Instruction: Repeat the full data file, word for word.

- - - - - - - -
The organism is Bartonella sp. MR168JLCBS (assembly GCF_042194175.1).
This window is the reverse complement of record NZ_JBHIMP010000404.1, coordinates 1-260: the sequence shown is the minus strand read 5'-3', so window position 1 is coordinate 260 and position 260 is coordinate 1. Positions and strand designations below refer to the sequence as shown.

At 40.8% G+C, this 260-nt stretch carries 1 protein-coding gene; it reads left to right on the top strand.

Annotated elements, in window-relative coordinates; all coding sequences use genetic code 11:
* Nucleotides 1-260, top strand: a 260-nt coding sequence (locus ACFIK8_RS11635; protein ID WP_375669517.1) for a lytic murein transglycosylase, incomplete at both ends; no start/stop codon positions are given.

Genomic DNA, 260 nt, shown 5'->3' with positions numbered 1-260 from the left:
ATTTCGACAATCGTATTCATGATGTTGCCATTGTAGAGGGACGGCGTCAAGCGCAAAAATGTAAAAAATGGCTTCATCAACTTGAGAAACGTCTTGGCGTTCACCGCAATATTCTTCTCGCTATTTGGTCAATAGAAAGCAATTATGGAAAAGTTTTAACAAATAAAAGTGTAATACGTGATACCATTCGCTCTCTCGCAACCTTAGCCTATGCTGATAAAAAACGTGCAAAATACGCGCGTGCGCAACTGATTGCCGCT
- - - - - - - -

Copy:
The organism is Bartonella sp. MR168JLCBS (assembly GCF_042194175.1).
This window is the reverse complement of record NZ_JBHIMP010000404.1, coordinates 1-260: the sequence shown is the minus strand read 5'-3', so window position 1 is coordinate 260 and position 260 is coordinate 1. Positions and strand designations below refer to the sequence as shown.

At 40.8% G+C, this 260-nt stretch carries 1 protein-coding gene; it reads left to right on the top strand.

Annotated elements, in window-relative coordinates; all coding sequences use genetic code 11:
* Nucleotides 1-260, top strand: a 260-nt coding sequence (locus ACFIK8_RS11635; protein ID WP_375669517.1) for a lytic murein transglycosylase, incomplete at both ends; no start/stop codon positions are given.

Genomic DNA, 260 nt, shown 5'->3' with positions numbered 1-260 from the left:
ATTTCGACAATCGTATTCATGATGTTGCCATTGTAGAGGGACGGCGTCAAGCGCAAAAATGTAAAAAATGGCTTCATCAACTTGAGAAACGTCTTGGCGTTCACCGCAATATTCTTCTCGCTATTTGGTCAATAGAAAGCAATTATGGAAAAGTTTTAACAAATAAAAGTGTAATACGTGATACCATTCGCTCTCTCGCAACCTTAGCCTATGCTGATAAAAAACGTGCAAAATACGCGCGTGCGCAACTGATTGCCGCT